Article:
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The reason why Mick Jagger thinks The Rolling Stones became "resented"

It didn’t take The Rolling Stones long to outgrow the club circuit and become one of the biggest bands in Britain. Since then, their status has only grown, and naturally, they’ve become further detached from the versions of themselves that began that journey.

As much as you can try to stay humble, there’s no way achieving that level of success won’t change a person to some degree. It’s impossible to stay ordinary when you’re living an extraordinary life and no longer doing the same mundane life chores as your audience, who can no longer relate to the millionaires that parade on stage in vast arenas.

While Mick Jagger has always had a sprinkling of magic dust inside of him and has never been average in any sense of the worse, he believes public opinion in Great Britain swayed against The Rolling Stones due to their success. Once they became global megastars, Jagger felt their connection with their native audience diluted, and he alludes to this being down to the British psyche.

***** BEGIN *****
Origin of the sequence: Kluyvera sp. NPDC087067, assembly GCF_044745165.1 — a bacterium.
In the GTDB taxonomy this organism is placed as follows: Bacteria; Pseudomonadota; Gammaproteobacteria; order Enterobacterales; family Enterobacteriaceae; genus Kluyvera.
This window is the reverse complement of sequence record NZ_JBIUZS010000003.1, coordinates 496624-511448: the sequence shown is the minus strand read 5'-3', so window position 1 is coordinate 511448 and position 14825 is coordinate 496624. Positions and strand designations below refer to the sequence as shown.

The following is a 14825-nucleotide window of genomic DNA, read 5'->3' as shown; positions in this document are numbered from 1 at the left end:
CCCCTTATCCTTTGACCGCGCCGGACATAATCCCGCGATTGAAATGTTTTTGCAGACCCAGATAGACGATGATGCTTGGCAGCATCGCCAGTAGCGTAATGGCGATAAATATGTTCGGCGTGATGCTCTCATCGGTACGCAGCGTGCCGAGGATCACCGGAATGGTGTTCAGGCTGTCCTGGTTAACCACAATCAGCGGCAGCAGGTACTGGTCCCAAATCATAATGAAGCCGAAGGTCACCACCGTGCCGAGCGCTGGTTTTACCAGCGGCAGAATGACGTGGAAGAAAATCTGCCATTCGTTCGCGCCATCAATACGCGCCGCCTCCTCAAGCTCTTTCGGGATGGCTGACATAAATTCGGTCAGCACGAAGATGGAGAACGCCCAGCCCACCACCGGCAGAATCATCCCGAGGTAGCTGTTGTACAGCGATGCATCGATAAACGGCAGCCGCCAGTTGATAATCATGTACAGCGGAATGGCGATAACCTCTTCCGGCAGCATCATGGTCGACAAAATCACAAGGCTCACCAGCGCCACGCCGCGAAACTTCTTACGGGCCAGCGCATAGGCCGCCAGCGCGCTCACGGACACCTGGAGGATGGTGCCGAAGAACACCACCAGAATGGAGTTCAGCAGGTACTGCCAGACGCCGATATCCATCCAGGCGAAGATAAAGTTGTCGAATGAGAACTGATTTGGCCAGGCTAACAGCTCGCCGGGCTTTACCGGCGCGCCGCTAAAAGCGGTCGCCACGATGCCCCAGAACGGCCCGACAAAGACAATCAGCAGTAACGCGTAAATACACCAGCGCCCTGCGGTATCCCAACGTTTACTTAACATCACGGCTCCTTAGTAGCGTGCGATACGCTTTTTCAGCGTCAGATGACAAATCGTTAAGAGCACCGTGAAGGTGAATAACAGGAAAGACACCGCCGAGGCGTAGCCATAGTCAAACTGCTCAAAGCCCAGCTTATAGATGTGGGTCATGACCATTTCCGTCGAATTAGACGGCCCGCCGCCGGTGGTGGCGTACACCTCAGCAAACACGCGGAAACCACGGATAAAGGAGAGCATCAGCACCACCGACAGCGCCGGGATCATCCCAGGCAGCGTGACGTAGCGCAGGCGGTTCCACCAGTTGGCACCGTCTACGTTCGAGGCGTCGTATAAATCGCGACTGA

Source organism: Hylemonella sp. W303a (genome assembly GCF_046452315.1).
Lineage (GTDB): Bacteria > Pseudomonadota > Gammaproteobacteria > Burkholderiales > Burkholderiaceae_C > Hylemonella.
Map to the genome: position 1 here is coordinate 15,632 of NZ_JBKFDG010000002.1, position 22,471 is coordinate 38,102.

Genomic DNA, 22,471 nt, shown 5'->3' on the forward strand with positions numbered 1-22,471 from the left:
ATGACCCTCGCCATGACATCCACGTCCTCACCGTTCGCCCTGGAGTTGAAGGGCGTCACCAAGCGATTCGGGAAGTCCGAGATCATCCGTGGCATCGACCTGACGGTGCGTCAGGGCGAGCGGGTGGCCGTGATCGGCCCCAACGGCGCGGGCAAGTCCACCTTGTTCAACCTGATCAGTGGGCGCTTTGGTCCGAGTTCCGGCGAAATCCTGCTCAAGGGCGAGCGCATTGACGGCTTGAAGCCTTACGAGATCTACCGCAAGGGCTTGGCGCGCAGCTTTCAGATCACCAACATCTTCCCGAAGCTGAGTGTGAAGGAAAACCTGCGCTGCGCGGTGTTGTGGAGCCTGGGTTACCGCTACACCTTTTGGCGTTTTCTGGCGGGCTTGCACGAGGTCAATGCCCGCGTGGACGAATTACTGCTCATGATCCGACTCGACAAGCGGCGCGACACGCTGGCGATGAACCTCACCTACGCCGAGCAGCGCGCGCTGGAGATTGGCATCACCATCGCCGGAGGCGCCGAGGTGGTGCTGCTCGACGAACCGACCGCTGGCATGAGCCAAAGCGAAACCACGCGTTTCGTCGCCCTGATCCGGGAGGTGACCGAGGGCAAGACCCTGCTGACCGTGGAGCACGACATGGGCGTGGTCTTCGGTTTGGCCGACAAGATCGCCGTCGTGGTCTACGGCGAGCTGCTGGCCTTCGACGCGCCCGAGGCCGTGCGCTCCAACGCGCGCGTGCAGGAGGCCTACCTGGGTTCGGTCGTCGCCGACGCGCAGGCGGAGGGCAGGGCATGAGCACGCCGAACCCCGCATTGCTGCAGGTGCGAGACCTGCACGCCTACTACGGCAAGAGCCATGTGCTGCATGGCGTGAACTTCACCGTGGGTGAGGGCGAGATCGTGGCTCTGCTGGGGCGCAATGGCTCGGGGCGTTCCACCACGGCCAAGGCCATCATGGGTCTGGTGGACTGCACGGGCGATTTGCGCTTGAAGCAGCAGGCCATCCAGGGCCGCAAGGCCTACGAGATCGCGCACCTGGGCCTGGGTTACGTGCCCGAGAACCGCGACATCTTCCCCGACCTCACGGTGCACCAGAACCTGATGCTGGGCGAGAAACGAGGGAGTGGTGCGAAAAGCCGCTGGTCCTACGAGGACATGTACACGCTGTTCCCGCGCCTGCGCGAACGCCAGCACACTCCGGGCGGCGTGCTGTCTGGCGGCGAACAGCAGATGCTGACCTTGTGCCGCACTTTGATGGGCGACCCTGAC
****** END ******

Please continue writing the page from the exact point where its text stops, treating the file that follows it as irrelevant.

During a televised interview with Larry King in 2010, Jagger said: “What people want you to be is a little band that plays in clubs, and that’s where you should belong. They don’t want you to be a big success.”

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He continued: “You’re never the same once you become a success, a worldwide success. You no longer belong to the little place where you started, the little part of West London were you were brought up, and first played. You lose something of that when you become a success. I don’t think America is really like that, I think you’ll find that kind of hard to understand. It’s resented. Back then, it was anyway, I’m not sure about know if it is on the same level.”

While there is undoubtedly truth in Jagger’s comments about the British public being less celebratory about success than Americans, The Rolling Stones’ story is slightly different from the norm due to their time as tax exiles.

After The Stones deserted Britain because of the high tax laws, it’s perfectly reasonable for the country to respond by deserting them too. They demonstrated that they were above the rules everybody else had no choice but to follow, and it was only natural for public opinion to sway against the group.

Admittedly, even without the scandal, it would have been likely that The Rolling Stones still received some level of hostility, albeit on a smaller scale, because of their flamboyant persona. However, the tax incident understandably ignited a media storm which confirmed to the public The Stones were firmly out of touch and different entities from the band that used to frequent The Ealing Club.

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